Greg Bray: So, as you are working on this storytelling, how do you help builders potentially differentiate between their 3/2 versus the other 3/2? You know, what are some of those places to look for how we are different from the house down the street?

Kevin Weitzel: To expand on that, especially here in Arizona, because not only is it just a stucco house that's the 2/3/2.5 or whatever, it's also they're all [00:14:00] beige. They're all beige, they're all stucco. They all have the same landscaping plan, every one of them. They have a 15-gallon here, a 15-gallon there, and a couple of bottle brushes up front. So, how do you differentiate that?

Jessica Fritz: They don't have to all be beige either. You can look at massing and architectural character elements and we don't always do all that well at this. Where, if you look at the traditional styles of architecture, they all have specific components that go along with them. So, if you're using stucco, design a Spanish Monterey-style house. Pull those elements together. Trying to design a craftsman house. Like, it says it's craftsman, but it's all stucco, and it's got stucco board and bat, and it's pretty strange.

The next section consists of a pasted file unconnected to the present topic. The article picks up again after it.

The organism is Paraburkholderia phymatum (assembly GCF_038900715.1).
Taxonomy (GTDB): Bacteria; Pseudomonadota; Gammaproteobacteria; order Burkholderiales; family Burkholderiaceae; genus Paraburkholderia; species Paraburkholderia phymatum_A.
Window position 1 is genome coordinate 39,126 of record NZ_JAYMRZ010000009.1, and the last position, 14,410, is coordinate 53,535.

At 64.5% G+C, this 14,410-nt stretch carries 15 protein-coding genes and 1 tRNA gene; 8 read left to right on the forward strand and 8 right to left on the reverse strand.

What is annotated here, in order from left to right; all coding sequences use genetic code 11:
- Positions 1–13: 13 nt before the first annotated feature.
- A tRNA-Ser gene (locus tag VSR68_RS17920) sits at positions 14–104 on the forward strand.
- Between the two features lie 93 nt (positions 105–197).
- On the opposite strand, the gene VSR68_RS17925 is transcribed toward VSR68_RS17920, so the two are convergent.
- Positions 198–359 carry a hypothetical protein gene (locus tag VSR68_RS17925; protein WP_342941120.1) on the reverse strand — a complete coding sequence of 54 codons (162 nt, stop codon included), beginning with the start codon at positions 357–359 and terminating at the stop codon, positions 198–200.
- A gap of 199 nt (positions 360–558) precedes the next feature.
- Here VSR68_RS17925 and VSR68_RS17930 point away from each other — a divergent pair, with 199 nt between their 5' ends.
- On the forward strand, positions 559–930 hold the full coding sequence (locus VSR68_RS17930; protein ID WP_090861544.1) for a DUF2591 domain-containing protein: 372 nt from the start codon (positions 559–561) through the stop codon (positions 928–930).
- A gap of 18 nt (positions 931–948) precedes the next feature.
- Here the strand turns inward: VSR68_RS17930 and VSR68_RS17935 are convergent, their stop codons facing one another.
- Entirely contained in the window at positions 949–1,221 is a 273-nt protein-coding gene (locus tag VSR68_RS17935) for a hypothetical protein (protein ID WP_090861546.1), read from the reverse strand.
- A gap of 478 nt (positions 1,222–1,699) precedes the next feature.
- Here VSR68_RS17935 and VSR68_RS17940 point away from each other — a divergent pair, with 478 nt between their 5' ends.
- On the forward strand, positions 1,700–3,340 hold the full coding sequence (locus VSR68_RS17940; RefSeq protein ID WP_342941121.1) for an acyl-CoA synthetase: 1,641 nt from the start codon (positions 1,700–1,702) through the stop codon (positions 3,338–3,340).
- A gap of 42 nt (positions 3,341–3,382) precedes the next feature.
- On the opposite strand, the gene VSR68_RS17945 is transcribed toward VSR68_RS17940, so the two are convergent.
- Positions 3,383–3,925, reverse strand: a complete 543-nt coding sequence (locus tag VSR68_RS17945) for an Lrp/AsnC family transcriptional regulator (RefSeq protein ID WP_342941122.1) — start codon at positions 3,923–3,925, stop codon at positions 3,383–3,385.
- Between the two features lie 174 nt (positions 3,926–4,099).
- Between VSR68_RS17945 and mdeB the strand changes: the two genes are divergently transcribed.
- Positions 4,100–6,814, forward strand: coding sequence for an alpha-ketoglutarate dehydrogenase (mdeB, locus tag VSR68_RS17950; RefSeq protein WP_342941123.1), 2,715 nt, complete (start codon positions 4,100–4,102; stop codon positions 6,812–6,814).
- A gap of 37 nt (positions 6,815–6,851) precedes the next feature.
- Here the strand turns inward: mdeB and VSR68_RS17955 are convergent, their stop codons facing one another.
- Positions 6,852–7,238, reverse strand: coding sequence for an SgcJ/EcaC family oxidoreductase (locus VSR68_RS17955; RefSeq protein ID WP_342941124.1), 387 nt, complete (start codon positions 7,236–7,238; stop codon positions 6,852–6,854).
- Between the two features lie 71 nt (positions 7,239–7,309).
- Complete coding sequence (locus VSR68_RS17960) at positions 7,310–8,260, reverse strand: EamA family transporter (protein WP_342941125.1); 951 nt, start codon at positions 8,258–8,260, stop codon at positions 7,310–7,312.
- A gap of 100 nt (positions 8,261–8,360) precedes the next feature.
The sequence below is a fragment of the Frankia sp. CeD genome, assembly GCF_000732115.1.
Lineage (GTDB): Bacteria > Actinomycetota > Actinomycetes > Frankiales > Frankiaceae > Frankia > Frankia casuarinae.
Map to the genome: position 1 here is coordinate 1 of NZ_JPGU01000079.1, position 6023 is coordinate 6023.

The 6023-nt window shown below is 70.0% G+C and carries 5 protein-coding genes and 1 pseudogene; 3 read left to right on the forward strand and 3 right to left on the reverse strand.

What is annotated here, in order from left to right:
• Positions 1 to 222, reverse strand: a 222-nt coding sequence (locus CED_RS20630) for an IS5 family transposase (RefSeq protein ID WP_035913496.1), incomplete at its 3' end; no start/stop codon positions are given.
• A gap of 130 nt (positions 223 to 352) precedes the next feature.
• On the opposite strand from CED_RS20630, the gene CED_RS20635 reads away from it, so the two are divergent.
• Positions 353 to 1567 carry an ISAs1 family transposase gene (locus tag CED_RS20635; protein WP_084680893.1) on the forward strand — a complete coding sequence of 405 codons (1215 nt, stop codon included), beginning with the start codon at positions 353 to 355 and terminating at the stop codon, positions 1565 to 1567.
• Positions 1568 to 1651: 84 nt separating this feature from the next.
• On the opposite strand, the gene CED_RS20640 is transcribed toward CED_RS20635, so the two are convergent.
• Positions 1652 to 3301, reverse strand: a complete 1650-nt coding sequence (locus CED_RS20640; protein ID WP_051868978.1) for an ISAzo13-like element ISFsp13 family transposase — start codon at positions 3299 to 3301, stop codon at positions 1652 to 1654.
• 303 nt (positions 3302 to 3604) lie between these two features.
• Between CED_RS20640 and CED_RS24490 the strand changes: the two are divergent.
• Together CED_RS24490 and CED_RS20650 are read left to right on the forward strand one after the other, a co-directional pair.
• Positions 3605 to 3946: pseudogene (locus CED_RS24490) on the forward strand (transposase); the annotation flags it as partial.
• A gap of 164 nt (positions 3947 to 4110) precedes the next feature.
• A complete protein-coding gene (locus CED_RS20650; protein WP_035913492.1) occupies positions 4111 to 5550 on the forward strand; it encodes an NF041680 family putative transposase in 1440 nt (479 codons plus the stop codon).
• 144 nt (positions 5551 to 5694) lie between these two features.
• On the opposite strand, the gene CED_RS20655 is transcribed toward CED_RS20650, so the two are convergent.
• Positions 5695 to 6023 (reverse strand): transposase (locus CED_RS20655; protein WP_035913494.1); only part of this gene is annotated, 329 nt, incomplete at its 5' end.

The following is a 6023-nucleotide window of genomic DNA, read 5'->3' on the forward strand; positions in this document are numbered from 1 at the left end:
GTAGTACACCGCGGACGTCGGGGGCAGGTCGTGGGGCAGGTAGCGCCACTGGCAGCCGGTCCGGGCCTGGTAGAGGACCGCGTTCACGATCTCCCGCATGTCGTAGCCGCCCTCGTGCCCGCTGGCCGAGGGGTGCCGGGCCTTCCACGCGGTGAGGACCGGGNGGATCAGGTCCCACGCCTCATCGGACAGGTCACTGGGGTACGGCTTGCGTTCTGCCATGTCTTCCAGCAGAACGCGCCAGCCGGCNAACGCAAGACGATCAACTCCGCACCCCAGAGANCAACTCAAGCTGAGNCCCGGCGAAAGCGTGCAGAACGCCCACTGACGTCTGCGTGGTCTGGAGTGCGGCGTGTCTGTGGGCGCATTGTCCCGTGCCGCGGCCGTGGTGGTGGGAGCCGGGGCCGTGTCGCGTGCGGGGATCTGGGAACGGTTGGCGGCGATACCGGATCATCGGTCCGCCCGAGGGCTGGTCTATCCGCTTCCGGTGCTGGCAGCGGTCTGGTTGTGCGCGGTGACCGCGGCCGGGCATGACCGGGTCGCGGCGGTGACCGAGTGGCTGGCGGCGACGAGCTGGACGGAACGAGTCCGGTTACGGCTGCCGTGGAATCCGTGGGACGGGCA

What I tell builders is if we need to pay attention to cost, let's really focus on the styles that will make that possible. So, if we're going to design something in the Southwest, it's Spanish. We can use all of the Spanish design [00:15:00] elements that will be more cost-effective and fit into the region.